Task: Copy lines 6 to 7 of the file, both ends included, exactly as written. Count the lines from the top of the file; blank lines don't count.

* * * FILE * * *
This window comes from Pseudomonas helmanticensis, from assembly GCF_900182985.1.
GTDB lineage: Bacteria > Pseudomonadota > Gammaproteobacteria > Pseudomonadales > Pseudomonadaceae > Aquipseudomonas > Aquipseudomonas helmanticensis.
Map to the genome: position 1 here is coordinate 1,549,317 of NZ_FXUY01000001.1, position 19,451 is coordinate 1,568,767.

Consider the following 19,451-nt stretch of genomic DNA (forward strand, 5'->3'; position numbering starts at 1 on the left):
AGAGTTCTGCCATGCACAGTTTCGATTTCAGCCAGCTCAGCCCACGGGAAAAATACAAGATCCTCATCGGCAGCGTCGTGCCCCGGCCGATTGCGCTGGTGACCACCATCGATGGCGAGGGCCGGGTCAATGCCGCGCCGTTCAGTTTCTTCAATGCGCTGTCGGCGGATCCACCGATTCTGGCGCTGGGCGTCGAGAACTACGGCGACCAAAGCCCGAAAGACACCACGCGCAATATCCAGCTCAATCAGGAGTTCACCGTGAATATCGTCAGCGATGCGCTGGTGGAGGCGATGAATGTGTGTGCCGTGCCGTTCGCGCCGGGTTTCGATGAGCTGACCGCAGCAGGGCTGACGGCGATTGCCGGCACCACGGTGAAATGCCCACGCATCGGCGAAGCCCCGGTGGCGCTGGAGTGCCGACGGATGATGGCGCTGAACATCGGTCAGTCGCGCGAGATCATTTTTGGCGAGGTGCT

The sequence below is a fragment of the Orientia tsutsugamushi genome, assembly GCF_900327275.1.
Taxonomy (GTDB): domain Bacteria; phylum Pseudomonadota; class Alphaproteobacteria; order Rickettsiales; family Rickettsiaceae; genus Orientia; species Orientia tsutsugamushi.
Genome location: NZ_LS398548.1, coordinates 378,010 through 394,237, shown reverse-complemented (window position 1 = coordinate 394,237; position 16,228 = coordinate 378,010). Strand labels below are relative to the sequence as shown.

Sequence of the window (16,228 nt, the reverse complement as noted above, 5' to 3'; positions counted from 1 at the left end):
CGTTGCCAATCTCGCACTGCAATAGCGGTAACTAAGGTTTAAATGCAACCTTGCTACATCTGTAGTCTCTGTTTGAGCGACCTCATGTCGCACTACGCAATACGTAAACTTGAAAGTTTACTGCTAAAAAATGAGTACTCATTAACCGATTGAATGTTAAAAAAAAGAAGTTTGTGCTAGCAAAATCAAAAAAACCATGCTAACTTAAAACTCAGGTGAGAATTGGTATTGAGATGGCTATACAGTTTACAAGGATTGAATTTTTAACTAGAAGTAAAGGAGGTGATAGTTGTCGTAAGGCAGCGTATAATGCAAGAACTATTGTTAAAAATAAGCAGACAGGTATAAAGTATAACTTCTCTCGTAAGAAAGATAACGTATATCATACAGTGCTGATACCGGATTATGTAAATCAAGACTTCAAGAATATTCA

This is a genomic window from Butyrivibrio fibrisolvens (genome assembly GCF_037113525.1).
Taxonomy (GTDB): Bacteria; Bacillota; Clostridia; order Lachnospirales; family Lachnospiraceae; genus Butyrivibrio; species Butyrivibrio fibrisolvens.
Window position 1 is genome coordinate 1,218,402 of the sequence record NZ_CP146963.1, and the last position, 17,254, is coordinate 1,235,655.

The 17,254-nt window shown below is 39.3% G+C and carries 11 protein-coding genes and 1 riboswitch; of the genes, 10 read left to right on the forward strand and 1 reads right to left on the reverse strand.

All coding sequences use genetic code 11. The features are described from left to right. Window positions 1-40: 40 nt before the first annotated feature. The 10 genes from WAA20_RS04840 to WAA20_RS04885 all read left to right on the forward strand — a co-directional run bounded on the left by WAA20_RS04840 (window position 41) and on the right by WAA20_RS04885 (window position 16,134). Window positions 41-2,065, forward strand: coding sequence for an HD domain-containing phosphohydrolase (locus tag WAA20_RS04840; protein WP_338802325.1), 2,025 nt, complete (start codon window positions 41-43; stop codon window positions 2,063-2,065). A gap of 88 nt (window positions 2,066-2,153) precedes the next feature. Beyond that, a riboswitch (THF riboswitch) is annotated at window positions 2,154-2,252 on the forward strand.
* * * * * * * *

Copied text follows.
The sequence below is a fragment of the Orientia tsutsugamushi genome, assembly GCF_900327275.1.
Taxonomy (GTDB): domain Bacteria; phylum Pseudomonadota; class Alphaproteobacteria; order Rickettsiales; family Rickettsiaceae; genus Orientia; species Orientia tsutsugamushi.